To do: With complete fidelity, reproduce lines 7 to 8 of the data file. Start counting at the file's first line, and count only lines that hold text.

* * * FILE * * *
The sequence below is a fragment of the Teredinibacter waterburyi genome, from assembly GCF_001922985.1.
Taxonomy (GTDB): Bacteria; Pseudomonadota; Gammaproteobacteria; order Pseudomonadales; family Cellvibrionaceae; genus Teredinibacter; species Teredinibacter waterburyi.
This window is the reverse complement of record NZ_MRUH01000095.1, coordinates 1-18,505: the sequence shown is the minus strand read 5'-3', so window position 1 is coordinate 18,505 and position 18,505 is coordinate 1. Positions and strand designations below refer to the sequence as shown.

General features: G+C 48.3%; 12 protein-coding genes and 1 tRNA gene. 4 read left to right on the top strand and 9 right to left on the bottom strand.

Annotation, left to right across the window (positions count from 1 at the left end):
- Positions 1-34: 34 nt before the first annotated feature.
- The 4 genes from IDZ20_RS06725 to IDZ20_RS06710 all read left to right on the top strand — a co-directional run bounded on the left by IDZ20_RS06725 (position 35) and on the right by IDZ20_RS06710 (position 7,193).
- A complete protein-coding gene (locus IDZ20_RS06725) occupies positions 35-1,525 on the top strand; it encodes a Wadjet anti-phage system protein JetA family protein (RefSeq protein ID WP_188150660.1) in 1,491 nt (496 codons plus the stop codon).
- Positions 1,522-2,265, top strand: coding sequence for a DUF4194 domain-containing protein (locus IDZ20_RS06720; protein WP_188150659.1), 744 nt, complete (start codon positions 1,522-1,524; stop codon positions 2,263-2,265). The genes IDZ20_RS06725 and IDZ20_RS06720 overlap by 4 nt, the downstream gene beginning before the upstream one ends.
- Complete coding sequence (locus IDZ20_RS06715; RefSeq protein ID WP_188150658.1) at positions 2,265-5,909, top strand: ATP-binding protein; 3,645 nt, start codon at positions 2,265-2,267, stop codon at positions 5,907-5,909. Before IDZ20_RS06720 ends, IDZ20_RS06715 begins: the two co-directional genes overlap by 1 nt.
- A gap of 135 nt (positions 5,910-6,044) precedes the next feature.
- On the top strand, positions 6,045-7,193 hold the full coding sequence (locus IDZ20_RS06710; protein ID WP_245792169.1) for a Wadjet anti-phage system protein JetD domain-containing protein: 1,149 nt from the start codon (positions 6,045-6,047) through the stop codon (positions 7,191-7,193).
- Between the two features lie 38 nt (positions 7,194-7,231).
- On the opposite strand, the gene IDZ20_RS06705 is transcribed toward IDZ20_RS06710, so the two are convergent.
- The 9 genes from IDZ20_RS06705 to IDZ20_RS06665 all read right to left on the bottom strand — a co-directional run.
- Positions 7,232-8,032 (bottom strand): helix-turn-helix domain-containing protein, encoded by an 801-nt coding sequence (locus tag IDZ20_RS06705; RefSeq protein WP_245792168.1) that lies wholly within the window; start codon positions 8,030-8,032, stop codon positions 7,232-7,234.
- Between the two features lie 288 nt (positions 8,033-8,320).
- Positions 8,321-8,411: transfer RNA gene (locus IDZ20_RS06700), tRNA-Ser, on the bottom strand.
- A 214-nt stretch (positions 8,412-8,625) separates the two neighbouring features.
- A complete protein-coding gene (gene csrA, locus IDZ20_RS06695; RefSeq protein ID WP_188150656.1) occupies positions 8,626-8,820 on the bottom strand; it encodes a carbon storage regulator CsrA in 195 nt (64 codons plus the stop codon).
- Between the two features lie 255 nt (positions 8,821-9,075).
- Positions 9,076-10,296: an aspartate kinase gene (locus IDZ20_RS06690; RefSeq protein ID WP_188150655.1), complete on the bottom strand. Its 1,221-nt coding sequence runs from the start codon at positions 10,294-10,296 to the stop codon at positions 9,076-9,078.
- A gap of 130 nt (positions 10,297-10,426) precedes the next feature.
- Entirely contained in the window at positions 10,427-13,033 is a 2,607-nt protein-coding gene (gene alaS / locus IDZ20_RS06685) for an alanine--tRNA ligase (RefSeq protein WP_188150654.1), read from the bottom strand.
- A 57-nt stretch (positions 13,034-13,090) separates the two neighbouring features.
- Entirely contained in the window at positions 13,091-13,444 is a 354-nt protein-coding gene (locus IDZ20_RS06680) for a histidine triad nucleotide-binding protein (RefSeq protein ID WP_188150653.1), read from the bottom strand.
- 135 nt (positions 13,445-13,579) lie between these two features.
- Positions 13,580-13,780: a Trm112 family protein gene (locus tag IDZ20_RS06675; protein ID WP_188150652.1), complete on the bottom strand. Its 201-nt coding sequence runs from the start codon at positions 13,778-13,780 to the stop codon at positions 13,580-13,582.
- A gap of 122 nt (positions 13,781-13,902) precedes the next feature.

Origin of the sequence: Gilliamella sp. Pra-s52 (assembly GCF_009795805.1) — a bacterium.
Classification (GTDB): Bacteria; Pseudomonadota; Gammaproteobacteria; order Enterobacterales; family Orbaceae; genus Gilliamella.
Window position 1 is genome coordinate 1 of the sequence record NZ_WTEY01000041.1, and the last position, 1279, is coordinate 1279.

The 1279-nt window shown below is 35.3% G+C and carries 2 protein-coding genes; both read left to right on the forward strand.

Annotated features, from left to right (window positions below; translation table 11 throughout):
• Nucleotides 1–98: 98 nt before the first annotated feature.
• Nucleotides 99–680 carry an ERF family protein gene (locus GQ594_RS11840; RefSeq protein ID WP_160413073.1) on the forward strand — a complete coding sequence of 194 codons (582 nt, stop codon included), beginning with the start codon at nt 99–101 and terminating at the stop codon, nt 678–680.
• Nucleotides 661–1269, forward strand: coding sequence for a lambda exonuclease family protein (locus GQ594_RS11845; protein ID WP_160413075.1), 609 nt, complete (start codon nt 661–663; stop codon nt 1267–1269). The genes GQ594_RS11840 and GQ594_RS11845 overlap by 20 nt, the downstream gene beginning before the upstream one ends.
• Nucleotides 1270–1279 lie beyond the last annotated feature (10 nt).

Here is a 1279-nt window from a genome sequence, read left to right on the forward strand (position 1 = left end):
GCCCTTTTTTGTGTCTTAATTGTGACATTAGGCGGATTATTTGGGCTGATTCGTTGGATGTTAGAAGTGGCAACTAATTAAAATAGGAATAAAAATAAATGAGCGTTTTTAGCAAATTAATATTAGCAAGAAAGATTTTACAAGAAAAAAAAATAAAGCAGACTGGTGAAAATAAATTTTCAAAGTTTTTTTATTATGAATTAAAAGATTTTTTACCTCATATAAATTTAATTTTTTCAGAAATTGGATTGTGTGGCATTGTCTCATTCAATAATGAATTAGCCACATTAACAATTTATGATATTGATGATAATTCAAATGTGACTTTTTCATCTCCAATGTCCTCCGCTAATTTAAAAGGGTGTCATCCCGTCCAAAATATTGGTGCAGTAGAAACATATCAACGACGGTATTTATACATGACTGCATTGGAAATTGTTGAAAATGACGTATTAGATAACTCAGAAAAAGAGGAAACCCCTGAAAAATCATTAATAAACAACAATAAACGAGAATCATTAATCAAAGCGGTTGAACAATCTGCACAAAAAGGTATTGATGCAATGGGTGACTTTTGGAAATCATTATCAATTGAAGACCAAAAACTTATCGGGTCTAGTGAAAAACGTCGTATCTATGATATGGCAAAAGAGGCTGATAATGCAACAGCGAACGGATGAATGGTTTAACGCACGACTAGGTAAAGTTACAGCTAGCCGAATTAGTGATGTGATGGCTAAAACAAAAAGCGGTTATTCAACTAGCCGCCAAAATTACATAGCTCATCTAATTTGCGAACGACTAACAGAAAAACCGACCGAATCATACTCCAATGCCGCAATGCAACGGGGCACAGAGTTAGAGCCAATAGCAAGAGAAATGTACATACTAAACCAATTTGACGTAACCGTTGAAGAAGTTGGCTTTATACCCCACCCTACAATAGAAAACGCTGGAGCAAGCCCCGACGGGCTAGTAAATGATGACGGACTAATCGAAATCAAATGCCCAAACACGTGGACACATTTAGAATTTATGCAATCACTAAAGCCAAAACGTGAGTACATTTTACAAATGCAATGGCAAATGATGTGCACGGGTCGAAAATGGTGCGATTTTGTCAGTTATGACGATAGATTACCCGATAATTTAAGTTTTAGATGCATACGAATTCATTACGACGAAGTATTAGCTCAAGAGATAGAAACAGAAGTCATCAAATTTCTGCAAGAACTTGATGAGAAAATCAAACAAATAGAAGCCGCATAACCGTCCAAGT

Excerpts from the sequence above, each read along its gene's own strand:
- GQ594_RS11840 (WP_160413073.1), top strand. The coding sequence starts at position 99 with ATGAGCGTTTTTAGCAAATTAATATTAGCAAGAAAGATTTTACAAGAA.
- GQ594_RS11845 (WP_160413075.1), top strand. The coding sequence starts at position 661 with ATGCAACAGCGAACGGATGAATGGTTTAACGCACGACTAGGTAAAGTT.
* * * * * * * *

- The 4 genes from IDZ20_RS06725 to IDZ20_RS06710 all read left to right on the top strand — a co-directional run bounded on the left by IDZ20_RS06725 (position 35) and on the right by IDZ20_RS06710 (position 7,193).
- A complete protein-coding gene (locus IDZ20_RS06725) occupies positions 35-1,525 on the top strand; it encodes a Wadjet anti-phage system protein JetA family protein (RefSeq protein ID WP_188150660.1) in 1,491 nt (496 codons plus the stop codon).